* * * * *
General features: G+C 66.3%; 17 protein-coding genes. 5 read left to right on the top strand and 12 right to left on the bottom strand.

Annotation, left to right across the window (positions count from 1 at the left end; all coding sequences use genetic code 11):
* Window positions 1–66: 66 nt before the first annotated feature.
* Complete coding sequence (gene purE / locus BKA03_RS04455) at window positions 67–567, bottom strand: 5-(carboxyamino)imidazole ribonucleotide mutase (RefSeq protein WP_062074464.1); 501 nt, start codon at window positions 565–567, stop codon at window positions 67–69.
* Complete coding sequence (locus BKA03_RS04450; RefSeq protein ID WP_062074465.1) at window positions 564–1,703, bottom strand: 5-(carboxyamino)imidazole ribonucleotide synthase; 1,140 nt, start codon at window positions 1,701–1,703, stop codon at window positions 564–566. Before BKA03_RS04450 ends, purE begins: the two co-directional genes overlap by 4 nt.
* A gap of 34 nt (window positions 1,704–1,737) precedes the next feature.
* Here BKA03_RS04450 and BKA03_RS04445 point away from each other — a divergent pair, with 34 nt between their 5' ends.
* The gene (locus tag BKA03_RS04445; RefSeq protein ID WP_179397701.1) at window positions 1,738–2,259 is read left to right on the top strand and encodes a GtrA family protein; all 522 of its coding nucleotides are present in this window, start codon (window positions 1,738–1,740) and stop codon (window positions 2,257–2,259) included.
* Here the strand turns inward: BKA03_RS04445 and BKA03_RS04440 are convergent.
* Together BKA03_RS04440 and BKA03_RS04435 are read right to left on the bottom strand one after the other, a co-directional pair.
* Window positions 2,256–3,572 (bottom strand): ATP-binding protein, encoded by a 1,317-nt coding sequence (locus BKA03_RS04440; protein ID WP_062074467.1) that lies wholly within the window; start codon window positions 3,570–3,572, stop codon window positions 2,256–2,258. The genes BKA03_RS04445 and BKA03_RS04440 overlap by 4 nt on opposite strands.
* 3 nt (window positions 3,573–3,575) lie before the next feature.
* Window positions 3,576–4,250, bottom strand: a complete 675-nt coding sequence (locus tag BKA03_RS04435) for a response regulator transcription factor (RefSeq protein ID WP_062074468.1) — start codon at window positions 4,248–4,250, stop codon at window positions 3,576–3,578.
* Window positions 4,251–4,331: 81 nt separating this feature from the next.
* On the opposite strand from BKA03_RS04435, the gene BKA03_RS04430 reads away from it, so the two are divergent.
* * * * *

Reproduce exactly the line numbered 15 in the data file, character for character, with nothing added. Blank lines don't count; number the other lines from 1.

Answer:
* On the opposite strand from BKA03_RS04435, the gene BKA03_RS04430 reads away from it, so the two are divergent.